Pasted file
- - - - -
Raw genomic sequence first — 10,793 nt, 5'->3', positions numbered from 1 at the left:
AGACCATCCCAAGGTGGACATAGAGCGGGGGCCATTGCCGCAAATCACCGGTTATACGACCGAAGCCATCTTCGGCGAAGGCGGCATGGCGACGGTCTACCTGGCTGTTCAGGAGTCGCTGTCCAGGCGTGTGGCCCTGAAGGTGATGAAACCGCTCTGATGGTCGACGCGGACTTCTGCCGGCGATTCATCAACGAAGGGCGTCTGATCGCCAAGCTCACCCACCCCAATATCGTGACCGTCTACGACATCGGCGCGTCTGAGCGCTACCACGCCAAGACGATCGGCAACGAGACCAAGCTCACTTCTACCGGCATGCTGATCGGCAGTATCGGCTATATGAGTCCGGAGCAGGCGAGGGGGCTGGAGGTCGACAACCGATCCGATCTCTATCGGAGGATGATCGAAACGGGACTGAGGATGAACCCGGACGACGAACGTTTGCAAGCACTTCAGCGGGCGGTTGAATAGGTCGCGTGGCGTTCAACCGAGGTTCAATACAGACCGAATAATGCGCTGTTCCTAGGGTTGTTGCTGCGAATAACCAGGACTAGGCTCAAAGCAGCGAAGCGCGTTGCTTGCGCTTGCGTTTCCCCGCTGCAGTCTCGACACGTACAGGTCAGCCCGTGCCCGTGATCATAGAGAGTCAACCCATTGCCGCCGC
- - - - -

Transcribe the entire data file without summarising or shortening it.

Raw genomic sequence first — 10,793 nt, 5'->3', positions numbered from 1 at the left:
AGACCATCCCAAGGTGGACATAGAGCGGGGGCCATTGCCGCAAATCACCGGTTATACGACCGAAGCCATCTTCGGCGAAGGCGGCATGGCGACGGTCTACCTGGCTGTTCAGGAGTCGCTGTCCAGGCGTGTGGCCCTGAAGGTGATGAAACCGCTCTGATGGTCGACGCGGACTTCTGCCGGCGATTCATCAACGAAGGGCGTCTGATCGCCAAGCTCACCCACCCCAATATCGTGACCGTCTACGACATCGGCGCGTCTGAGCGCTACCACGCCAAGACGATCGGCAACGAGACCAAGCTCACTTCTACCGGCATGCTGATCGGCAGTATCGGCTATATGAGTCCGGAGCAGGCGAGGGGGCTGGAGGTCGACAACCGATCCGATCTCTATCGGAGGATGATCGAAACGGGACTGAGGATGAACCCGGACGACGAACGTTTGCAAGCACTTCAGCGGGCGGTTGAATAGGTCGCGTGGCGTTCAACCGAGGTTCAATACAGACCGAATAATGCGCTGTTCCTAGGGTTGTTGCTGCGAATAACCAGGACTAGGCTCAAAGCAGCGAAGCGCGTTGCTTGCGCTTGCGTTTCCCCGCTGCAGTCTCGACACGTACAGGTCAGCCCGTGCCCGTGATCATAGAGAGTCAACCCATTGCCGCCGC